Will increasing the liability of internet platforms mitigate disinformation? Economists weighed in on the effects of limiting or repealing protections for Big Tech through a recent survey from the Forum for the Kent A. Clark Center for Global Markets—previously the Initiative on Global Markets—at the University of Chicago Booth School of Business.

The U.S. Supreme Court recently heard arguments for two cases regarding Section 230 of the 1996 Communications Decency Act, which grants tech companies protection from being held liable for users’ content. At the same time, Section 230 allows internet publishers the discretion to remove content that is objectionable across various dimensions. The cases revolve around whether tech companies should be held responsible for deadly terrorist attacks due to the recruitment of terrorist group members and diffusion of their message on social media platforms. 

Liberal and conservative politicians alike have called for limiting or dismantling Section 230’s protections, stemming from concerns about issues such as disinformation— the deliberate sharing of false information, often with the intention of swaying public opinion—and bias against political speech. Meanwhile, this immunity to liability from user-generated content has played a part in the growth of social media platforms like Facebook, Google, and Twitter. 

Over half of the economists from the Clark Center survey agree or strongly agree that imposing stronger legal liability on online platforms would reduce disinformation.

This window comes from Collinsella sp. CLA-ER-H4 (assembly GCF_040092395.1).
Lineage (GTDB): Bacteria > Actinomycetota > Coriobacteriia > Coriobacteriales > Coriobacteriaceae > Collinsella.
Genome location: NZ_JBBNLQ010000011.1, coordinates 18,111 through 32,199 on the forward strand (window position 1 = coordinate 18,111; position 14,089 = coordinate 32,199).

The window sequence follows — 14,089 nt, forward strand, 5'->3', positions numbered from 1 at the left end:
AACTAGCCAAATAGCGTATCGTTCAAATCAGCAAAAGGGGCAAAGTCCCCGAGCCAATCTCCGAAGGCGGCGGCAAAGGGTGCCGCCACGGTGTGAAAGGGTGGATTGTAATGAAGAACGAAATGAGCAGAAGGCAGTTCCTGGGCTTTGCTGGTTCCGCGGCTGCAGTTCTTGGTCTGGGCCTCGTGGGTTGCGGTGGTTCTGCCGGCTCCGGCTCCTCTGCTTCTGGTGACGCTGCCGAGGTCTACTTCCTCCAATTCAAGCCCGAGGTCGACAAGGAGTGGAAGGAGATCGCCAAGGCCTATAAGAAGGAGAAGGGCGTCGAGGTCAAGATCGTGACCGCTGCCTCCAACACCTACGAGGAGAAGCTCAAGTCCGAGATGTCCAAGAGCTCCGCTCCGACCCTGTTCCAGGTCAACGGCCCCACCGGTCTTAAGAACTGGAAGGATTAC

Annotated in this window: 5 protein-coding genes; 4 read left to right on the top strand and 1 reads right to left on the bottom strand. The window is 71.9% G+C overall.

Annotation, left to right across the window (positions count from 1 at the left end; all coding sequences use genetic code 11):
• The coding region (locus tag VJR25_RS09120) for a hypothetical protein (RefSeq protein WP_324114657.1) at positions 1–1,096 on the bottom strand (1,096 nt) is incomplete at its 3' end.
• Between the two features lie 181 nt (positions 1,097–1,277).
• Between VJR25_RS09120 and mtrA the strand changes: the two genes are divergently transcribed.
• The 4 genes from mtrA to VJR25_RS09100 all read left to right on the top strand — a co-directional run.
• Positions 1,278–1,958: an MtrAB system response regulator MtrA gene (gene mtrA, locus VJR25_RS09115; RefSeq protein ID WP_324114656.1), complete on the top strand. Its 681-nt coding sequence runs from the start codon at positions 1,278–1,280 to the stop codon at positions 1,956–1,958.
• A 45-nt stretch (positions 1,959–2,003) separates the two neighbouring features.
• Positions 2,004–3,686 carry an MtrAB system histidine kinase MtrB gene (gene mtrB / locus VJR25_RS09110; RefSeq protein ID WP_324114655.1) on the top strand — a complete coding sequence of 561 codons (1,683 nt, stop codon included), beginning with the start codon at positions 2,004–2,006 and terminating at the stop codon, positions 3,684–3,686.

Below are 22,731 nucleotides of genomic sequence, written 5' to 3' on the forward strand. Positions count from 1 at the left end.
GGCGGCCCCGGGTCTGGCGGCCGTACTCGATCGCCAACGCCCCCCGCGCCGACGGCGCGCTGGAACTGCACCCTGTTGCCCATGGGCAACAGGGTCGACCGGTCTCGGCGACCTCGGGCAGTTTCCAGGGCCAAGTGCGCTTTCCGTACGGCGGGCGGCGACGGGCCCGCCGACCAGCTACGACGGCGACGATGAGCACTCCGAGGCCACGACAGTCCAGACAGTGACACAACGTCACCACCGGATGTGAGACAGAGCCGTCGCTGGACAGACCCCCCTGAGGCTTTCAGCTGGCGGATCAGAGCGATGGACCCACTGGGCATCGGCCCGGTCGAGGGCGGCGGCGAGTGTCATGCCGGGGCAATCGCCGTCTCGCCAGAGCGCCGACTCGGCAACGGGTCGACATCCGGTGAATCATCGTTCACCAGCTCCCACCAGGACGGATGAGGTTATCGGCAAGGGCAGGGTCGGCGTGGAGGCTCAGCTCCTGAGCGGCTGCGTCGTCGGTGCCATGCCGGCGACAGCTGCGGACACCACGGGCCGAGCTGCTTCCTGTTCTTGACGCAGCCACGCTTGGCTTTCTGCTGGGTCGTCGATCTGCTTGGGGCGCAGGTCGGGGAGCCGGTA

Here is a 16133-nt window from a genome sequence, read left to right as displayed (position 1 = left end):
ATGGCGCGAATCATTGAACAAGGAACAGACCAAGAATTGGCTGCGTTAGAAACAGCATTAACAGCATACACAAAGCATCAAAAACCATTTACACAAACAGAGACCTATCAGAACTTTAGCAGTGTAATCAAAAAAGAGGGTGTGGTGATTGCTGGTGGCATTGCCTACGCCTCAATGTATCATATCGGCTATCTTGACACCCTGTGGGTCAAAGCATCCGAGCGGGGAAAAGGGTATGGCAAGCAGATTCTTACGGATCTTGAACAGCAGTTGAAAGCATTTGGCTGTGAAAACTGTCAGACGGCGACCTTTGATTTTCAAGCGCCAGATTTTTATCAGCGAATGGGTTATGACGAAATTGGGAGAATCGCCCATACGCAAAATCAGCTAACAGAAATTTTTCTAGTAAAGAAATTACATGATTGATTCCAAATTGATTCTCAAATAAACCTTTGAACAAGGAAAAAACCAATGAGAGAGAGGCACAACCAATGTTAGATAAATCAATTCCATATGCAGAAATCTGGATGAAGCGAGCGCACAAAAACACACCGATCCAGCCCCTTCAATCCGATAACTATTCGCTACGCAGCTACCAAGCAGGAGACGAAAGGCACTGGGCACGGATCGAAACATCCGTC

Daron Acemoglu of MIT was in the majority of economists who agreed, saying “These platforms are playing the roles previously performed by newspapers, but without editorial responsibility. Legal liability would push them towards responsible publishing, especially toward less algorithmic boosting of the most questionable content to maximize user engagement.”

Robert Shimer, from the University of Chicago, also agreed, while adding the caveat that “it will also reduce the amount of controversial but correct information through overzealous moderation.”

“Depends on what the platforms are liable for. Can’t ask them to fact-check all posts, so mis-information would still abound,” said Richard Schmalensee, from MIT, who was uncertain about the effects of stronger legal liability. 

Kenneth Judd of Stanford was also uncertain, stating that “The major sources of misinformation will find ways around the new rules.”

Although the majority of economists surveyed agree that imposing stronger legal liability on online platforms would reduce disinformation, they are less certain about the effects of such reforms on platforms’ advertising business, upon which these tech companies rely heavily. The economists surveyed are unclear about the effects of stronger legal liabilities on online platforms’ advertising revenue with 44 percent reporting uncertainty, while only 22 percent agree that such reforms would cause substantial damage to their bottom line. 

Aaron Edlin of the University of California, Berkeley was uncertain, saying, “it depends upon how much content is eliminated and the positive or negative value of advertising next to that content. Consider that Musk reportedly lost, rather than won, boatloads of advertising revenue (in part) by loosening content restraints.”

“If I have to guess I would say it will lower it, but there are offsetting forces that will shape the new equilibrium and hence ad prices and revenue,” said Anil Kashyap, co-director of the Clark Center. 

Acemoglu agreed that the effects on tech companies’ advertising business would be substantial, saying, “Leading platforms’ business model is currently based on maximizing user engagement, often via emotional triggers and outrage. Removing some of the questionable user content would reduce this type of engagement and digital advertising revenue.”

Articles represent the opinions of their writers, not necessarily those of the University of Chicago, the Booth School of Business, or its faculty.